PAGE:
Not long after that, my tenure as pastor ended, a position I had held for thirty years. At least that meant he could repost my video. Yes, I have been able to speak freely ever since, although doubtless many hoped that by denying me a pulpit, I would be left preaching in a vacuum.

I have never accepted, and do not accept now, that what is driving our government’s response to this ‘great pandemic’ it is purely a public health concern. That’s largely because the statistics don’t and never have justified the level of totalitarian response we’ve endured.

Yes, people have died. In fact, a good friend of mine died of COVID 19. He died in Syria and not in Australia, but I am not denying for a second that the virus is real and deadly. Still, there are many things in this world that can kill us, and of course governments should play some role in trying to protect us, but it’s a matter of balance.

Roads can be deadly. Every day people die in traffic accidents, but we do not reduce the national speed limit to 40 km/hour, even though we know very well that this would save more than a thousand lives every year!

We know that allowing families to build in-ground pools in their backyards will inevitably increase the number of domestic drownings. We still let them do it.

We know that by banning the sale and consumption of alcohol, as the United States did for a full thirteen years (between 1920 and 1933), there would be fewer deaths on the highways, fewer cases of domestic violence, and fewer fights in the streets. Still, not only do we not ban the sale of alcohol, but even in the most severe lockdowns, the sale of alcohol has been deemed an essential service!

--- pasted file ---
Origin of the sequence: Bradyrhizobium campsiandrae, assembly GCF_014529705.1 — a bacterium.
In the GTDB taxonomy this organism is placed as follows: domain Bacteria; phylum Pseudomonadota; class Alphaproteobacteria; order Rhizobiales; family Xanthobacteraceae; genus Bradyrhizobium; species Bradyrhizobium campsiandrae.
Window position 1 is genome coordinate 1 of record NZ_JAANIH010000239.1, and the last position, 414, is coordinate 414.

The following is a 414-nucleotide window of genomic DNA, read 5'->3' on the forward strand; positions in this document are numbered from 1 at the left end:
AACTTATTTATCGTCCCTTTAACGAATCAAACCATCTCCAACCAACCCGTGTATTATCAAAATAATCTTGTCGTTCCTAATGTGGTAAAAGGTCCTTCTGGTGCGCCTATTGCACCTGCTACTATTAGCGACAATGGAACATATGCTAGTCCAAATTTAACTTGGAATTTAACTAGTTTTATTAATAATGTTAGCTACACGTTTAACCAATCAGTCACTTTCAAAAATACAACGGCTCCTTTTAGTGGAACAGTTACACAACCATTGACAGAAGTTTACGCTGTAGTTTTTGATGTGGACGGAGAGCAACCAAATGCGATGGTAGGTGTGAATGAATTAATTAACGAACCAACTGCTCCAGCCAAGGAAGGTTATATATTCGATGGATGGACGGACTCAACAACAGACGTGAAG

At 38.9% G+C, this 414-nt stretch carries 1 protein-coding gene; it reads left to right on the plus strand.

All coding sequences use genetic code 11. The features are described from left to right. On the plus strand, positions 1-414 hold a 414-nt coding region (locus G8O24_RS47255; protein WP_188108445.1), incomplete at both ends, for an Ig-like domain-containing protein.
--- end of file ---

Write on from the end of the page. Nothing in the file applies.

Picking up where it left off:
I just don’t think public health has ever been the sole and sufficient reason for locking up large numbers of healthy people, and if it were, more weight would surely have been given to the health cost of lockdowns.

Closures destroy small businesses and people lose their jobs, which in turn leads to stress, poverty, depression, and domestic tensions. Also, while the lockdowns may be only a minor disruption to the wealthy and well-healed, for those on the edge, the lockdowns threaten to push them over the edge.